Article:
BlueChilli hosting local leg of Lady Problems hackathon to tackle issues preventing female entrepreneurship
BlueChilli has announced it will be hosting the Australian leg of the Lady Problems hackathon this October, an initiative launched by AngelHack addressing the problems that prevent female entrepreneurship.
Taking place in 14 cities around the world, the hackathons will focus on four challenges that address the key barriers preventing female entrepreneurship: health and accessing healthcare; safety, making sure women feel safe when they go to, are at, and come home from work; economic empowerment to maximise the resources women need to grow their business; and culture, to help women gain the support they need from their families, communities, coworkers, and employers.
With diversity in tech one of the hottest debates of the year, the organisers of Lady Problems have pointed out the simple economics of backing women, highlighting a 2015 analysis from VC firm First Round Capital of its 300 portfolio companies that found teams with at least one female founder performed 63 percent better than their all-male counterparts.
What’s more, three of the firm’s 10 best investments by value added have had a woman on the founding team.
Sarah Kunst, founder and CEO of Proday and Lady Problems North America, said, “Supporting diverse founders is supporting increased innovation and profit. I’m a capitalist, I want to make money and countless studies have shown that the best way to make money is to have diverse teams working to solve diverse problems. That the tech and VC community is so far behind on this fact is bewildering. It’s time to get greedy and fund more women.”
This is the philosophy driving Nicola Hazell, who was named BlueChilli’s first head of diversity and impact in May.
“We can’t design or create for the population if we’re missing half of the population, it’s that simple,” she said.
In looking to boost diversity both internally at BlueChilli and across the Australian tech and startup landscape as a whole, Hazell has over the last few months helped oversee the development of SheStarts, BlueChilli’s soon-to-launch incubator program focused on women-led startups, and identify other opportunities for the organisation to boost the conversation and play a role in the movement.
This has seen BlueChilli support events like Lady Problems, the female founders hackathon held at Sydney coworking space Fishburners last month, its SheCodes nights, and two of its staff join the board of the newly launched Australian chapter of Girls in Tech.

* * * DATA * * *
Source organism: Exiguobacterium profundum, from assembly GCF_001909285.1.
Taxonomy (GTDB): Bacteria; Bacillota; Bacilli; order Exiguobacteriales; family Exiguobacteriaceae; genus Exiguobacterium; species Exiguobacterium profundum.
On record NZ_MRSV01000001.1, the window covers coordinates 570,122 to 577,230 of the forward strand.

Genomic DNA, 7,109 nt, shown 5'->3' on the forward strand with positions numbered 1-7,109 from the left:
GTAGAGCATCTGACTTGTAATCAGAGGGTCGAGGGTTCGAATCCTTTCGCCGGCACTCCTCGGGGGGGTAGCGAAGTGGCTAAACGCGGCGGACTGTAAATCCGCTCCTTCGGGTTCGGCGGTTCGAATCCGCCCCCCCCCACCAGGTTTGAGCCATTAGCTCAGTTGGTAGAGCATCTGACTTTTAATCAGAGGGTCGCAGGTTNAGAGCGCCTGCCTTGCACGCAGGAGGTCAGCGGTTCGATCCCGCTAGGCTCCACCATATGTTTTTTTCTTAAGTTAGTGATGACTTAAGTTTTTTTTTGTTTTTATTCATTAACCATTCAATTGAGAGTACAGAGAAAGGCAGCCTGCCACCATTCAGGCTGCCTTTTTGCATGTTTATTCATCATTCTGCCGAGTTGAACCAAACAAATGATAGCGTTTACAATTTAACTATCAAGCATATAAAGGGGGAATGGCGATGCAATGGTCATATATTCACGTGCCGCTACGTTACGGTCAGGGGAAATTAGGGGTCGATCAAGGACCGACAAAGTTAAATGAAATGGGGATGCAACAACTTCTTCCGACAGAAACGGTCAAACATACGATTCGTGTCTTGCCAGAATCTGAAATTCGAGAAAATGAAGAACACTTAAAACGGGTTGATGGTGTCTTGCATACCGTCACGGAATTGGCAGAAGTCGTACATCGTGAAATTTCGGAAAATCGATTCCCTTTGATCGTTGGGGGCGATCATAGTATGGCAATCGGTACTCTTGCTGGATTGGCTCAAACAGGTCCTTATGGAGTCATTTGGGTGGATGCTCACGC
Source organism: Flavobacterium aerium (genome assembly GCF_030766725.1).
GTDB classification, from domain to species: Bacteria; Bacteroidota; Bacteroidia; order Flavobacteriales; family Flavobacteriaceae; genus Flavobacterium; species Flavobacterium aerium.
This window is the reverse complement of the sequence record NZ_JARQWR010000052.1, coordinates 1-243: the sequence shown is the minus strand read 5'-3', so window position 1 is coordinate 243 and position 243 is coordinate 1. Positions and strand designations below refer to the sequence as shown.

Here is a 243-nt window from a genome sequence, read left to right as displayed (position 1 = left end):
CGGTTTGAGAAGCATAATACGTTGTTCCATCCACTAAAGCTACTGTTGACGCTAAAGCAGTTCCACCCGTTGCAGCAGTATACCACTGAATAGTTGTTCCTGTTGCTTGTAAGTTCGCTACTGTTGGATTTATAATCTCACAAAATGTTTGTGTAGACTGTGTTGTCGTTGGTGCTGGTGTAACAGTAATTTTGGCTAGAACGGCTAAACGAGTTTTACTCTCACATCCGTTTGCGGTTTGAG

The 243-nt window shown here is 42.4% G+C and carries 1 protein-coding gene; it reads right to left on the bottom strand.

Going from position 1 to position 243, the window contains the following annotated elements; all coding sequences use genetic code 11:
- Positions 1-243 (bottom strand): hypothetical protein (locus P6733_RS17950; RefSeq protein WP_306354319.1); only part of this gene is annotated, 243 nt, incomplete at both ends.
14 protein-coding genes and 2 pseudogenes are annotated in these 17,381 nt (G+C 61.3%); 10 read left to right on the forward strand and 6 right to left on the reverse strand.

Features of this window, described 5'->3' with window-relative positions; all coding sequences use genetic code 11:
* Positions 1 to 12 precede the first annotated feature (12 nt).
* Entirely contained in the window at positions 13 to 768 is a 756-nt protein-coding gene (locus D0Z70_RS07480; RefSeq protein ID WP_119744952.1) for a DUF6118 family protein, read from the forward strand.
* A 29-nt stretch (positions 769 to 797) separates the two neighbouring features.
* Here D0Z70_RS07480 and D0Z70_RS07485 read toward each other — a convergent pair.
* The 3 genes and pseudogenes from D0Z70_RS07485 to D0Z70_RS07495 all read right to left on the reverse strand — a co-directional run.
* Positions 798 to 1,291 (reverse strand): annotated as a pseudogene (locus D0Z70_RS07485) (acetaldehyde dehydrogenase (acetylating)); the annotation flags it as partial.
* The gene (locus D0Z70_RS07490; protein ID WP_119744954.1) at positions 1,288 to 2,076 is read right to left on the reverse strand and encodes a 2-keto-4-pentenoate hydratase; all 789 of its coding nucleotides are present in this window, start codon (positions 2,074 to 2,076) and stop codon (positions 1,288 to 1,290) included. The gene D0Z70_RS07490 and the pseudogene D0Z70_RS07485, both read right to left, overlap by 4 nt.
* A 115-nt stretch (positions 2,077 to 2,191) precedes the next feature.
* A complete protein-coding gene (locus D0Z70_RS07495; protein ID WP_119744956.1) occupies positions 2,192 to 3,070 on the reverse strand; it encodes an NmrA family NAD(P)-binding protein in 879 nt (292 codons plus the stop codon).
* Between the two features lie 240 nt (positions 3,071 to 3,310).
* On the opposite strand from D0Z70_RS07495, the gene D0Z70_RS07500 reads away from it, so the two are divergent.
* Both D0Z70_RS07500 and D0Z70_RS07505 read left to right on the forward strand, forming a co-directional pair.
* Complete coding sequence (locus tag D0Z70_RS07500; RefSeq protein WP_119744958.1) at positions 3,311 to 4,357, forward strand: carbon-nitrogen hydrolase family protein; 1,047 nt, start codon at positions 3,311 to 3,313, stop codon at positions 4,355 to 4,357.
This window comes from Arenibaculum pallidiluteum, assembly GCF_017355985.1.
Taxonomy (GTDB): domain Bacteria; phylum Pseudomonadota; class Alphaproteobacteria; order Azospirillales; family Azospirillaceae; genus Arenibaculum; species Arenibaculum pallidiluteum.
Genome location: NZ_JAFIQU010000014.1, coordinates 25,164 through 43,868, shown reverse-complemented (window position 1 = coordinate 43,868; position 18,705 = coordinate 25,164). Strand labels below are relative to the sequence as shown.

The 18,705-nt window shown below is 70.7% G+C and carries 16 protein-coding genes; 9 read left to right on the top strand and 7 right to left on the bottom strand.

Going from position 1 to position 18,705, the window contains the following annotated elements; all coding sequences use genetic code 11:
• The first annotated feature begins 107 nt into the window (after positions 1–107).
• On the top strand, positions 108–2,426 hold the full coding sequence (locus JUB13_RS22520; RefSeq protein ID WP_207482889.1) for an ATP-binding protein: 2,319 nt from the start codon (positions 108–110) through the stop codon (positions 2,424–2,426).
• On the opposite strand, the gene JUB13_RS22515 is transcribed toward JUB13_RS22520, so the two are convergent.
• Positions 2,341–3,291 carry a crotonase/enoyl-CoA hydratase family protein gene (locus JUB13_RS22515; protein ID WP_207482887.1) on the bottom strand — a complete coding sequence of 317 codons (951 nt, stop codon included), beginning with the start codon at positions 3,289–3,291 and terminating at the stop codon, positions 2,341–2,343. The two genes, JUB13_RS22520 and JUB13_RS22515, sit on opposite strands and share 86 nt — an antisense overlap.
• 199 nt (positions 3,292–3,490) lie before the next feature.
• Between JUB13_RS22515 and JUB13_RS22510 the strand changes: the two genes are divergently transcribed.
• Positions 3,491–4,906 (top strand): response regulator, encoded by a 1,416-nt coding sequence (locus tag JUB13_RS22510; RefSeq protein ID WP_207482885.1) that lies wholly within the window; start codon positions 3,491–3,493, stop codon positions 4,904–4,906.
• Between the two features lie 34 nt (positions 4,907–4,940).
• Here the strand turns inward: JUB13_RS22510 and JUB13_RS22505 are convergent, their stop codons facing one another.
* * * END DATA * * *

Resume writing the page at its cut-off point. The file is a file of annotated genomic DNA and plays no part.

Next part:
“I’d like to say there’s some kind of criteria and strategy but it’s all about connections, relationships, and that little bit of accidental interaction that’s just connecting and finding something you believe in,” Hazell said.
With the task a big one, Hazell said every little bit and every idea counts, pointing out the work of others like Samantha Wong of Blackbird Ventures, Atlassian’s Aubrey Blanche, and Topaz Conway of Springboard Enterprises and their willingness to share ideas and collaborate.
“These are all people who are willing to all work together to figure out how to come up with the best solutions, and it’s a privilege to be a part of that and contribute to that,” she said.
Turning up the volume of the conversation around these ideas and conversations is an important part of the process, Hazell said, with the next big step to connect all the different activities to ensure women are supported and aware of the opportunities every step of the way.
“It’s about ensuring that the women we come into touch with are aware of all the different opportunities and what’s going to work for them. We have to ensure we really do provide for people in different stages of what they’re trying to do in this field,” Hazell said.
“I think for me, the choice to be involved in things is about, good people are doing great work and they come and talk to you and want to collaborate? You say yes. That’s what excites me and why we’re getting behind these great initiatives and why we’re willing to throw our effort into a joined up ecosystem.”
You can learn more about the Lady Problems hackathon here.
Image: Nicola Hazell. Source: Supplied.